Another Pac-12 officiating fiasco: Conference admits replay crew made 2 errors in Cal-Stanford game

November 25, 2014

The Pac-12 is stocked with NFL talent, is starting to overcome the East Coast media bias that has long affected its poll standings, and is poised to send at least one member school into this season's four-team football playoff, but one black mark still stubbornly clings to the Conference and damages its reputation: the officiating.

Pac-12 Commissioner Larry Scott announced in a release this week that the Conference has acknowledged that its instant replay crew made two errors in the Stanford-California game on Saturday, November 22.

The admission constitutes another very public blunder for Pac-12 officiating, which has seen high-level resignations among its administration, and whistle-happy refs on the field, to the point where several Conference schools are among the nation's leaders in penalties accumulated.

Among the nation's top 25 most-penalized schools, eight of the Conference's twelve schools make the list -- Cal, Oregon State, USC, Oregon, UCLA, Washington State, Washington, and Colorado.

It's not unreasonable to think that perhaps the lower-tier teams in the league might be more mistake-prone, but when this many teams are involved and when the two division leaders (Oregon and UCLA) are among the highly-penalized, it goes beyond mere coincidence.  Quite simply, the officials are becoming overly involved in the game.

This pattern could be damaging when Pac-12 schools play non-conference opponents in bowl games this postseason, as teams will have to adjust from worrying about ticky-tack contact and playing it safe, to performing with more leeway and aggression when they get non-conference officiating crews.  Safe to say, their bowl game opponents will not have to make such a drastic adjustment.

In truth, penalties can be called on most every play, but the great officials know when to swallow their whistle.  When is that you might ask?  When neither team gains an advantage over the other from the foul, or when the penalty has no effect on the play.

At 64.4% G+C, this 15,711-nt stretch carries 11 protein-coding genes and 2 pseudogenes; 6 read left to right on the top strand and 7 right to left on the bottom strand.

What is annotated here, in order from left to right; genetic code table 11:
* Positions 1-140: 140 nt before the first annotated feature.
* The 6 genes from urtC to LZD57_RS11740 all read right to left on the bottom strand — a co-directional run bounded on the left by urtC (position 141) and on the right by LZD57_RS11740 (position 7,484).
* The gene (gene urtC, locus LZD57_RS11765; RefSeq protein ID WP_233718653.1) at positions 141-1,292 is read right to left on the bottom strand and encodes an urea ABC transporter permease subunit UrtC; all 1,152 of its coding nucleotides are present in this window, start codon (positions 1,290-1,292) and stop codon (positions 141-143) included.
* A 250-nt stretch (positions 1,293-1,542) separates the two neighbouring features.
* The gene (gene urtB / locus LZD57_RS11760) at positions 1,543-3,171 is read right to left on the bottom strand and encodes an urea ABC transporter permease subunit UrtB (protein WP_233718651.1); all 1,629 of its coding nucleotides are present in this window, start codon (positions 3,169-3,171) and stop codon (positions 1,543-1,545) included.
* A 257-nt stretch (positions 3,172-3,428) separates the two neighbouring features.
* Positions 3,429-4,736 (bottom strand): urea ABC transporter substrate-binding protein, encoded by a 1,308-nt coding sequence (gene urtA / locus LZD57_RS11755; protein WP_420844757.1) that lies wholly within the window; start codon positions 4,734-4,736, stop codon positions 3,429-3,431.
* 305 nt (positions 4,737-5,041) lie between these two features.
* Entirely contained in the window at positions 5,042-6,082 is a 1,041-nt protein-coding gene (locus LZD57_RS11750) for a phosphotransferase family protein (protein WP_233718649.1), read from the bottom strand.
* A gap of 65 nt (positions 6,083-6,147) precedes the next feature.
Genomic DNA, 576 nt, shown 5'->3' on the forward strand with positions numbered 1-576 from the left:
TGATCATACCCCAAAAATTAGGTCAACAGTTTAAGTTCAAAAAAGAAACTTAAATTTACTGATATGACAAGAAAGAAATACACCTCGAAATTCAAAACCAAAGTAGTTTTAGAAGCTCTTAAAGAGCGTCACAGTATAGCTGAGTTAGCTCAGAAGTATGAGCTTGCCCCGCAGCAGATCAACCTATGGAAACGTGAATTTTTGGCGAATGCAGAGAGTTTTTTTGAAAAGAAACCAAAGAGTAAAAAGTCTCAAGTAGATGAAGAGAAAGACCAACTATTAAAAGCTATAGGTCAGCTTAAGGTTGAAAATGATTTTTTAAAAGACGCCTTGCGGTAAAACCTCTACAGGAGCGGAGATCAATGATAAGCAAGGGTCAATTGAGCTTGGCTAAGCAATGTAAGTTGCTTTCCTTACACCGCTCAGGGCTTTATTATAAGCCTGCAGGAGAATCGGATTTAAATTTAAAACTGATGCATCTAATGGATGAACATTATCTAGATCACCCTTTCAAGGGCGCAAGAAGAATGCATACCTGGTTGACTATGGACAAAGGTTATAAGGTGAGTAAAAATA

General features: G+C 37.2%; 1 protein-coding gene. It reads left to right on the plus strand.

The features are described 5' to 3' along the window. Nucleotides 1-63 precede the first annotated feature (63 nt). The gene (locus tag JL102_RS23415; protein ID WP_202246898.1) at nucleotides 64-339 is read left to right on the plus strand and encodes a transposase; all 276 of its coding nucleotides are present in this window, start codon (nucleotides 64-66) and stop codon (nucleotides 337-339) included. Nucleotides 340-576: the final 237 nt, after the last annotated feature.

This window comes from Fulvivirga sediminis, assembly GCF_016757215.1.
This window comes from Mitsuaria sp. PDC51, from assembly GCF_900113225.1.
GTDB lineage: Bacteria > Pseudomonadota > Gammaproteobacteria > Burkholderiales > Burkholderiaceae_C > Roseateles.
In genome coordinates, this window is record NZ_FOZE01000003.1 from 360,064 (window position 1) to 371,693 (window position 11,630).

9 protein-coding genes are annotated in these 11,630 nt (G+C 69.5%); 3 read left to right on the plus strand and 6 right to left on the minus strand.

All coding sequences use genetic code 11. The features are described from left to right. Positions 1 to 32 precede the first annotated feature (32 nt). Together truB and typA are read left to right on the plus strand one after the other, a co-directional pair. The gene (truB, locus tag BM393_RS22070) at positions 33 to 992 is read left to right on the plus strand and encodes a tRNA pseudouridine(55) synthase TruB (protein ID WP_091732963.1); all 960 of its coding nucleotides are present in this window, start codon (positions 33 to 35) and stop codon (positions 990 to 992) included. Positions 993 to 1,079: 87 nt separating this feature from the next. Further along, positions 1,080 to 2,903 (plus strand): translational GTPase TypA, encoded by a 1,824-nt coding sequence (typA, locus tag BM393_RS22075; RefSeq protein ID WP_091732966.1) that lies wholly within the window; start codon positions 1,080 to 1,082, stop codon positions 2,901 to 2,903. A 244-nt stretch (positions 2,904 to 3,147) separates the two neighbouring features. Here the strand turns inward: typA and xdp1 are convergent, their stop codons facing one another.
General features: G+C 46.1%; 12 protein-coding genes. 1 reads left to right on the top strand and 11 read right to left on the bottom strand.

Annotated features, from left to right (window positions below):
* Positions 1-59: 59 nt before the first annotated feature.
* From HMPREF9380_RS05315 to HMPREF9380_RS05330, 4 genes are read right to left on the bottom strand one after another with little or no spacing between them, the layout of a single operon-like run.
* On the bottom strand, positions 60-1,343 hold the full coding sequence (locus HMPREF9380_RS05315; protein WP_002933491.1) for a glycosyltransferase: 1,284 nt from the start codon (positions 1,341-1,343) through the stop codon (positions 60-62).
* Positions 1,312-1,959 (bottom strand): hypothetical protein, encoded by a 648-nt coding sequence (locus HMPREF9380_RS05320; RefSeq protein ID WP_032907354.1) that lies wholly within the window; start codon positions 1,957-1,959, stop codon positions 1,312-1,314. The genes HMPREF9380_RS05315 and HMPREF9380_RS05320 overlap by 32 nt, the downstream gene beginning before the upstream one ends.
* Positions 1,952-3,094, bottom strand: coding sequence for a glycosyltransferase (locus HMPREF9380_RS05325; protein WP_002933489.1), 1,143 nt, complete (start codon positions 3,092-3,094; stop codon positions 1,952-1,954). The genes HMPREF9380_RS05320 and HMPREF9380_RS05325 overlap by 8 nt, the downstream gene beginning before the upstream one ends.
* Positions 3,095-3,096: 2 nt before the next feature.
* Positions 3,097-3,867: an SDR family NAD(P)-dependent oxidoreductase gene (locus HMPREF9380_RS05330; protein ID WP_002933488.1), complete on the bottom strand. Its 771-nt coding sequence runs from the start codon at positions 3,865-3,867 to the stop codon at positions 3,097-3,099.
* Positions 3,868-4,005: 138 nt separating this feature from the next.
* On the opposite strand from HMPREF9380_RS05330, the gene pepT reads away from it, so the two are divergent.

Apparently the fame-seeking referees in the Pac-12 did not get that memo, as many of them are quite eager to put their imprint on the game for all the world to see.

Last Saturday's comedy of errors in the Cal-Stanford rivalry game was only the latest example of such buffoonery.

During a California possession late in the third quarter, the instant replay crew reviewed and overturned three consecutive on-field touchdown calls by the game officials on one California offensive possession in the red zone.

The NCAA Playing Rules state that to reverse an on-field ruling, the replay official must be convinced beyond all doubt by indisputable video evidence.

Nevertheless, the highly proactive officials in the booth felt compelled to make inferences and engage in speculation, rather than simply see what the film itself had to offer.  As a result, all the Cal TD's were nullified, leading an enraged crowd to chant an expletive during the sequence, and forcing the Bears offense to settle for a field goal.

The third overturned call was the most disgraceful of the three, as the replay booth seemed to look very aggressively for a "juggled" ball on what otherwise appeared to be a clear touchdown reception.

Through the Conference’s officiating and game management review process, it was determined that there was not enough evidence through video replay for the instant replay crew to overturn the second and third touchdown calls made by the officials on the field.

The replay crew will be held accountable for the errors through the Conference’s disciplinary process, according to the Pac-12.

By Mike Elliott
Editor of

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